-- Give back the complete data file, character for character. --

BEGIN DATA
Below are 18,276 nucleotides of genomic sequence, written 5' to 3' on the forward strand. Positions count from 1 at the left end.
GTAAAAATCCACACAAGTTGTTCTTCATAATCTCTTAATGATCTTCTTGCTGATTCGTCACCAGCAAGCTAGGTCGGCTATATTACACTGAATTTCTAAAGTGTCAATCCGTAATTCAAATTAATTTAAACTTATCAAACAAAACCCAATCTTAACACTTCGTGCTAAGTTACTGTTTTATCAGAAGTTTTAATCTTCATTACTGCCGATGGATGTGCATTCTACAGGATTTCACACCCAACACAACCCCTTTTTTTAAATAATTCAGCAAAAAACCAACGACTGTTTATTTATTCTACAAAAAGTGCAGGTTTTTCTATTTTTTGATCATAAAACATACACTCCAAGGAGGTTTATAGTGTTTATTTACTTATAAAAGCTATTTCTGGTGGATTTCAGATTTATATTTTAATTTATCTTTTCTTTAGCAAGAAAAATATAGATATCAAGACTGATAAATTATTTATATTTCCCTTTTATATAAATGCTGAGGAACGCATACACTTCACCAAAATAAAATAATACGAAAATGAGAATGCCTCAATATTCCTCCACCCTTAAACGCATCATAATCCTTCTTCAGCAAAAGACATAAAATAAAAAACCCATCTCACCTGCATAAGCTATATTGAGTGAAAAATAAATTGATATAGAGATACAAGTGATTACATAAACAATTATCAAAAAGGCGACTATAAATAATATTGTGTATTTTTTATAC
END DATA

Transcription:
Below are 18,276 nucleotides of genomic sequence, written 5' to 3' on the forward strand. Positions count from 1 at the left end.
GTAAAAATCCACACAAGTTGTTCTTCATAATCTCTTAATGATCTTCTTGCTGATTCGTCACCAGCAAGCTAGGTCGGCTATATTACACTGAATTTCTAAAGTGTCAATCCGTAATTCAAATTAATTTAAACTTATCAAACAAAACCCAATCTTAACACTTCGTGCTAAGTTACTGTTTTATCAGAAGTTTTAATCTTCATTACTGCCGATGGATGTGCATTCTACAGGATTTCACACCCAACACAACCCCTTTTTTTAAATAATTCAGCAAAAAACCAACGACTGTTTATTTATTCTACAAAAAGTGCAGGTTTTTCTATTTTTTGATCATAAAACATACACTCCAAGGAGGTTTATAGTGTTTATTTACTTATAAAAGCTATTTCTGGTGGATTTCAGATTTATATTTTAATTTATCTTTTCTTTAGCAAGAAAAATATAGATATCAAGACTGATAAATTATTTATATTTCCCTTTTATATAAATGCTGAGGAACGCATACACTTCACCAAAATAAAATAATACGAAAATGAGAATGCCTCAATATTCCTCCACCCTTAAACGCATCATAATCCTTCTTCAGCAAAAGACATAAAATAAAAAACCCATCTCACCTGCATAAGCTATATTGAGTGAAAAATAAATTGATATAGAGATACAAGTGATTACATAAACAATTATCAAAAAGGCGACTATAAATAATATTGTGTATTTTTTATAC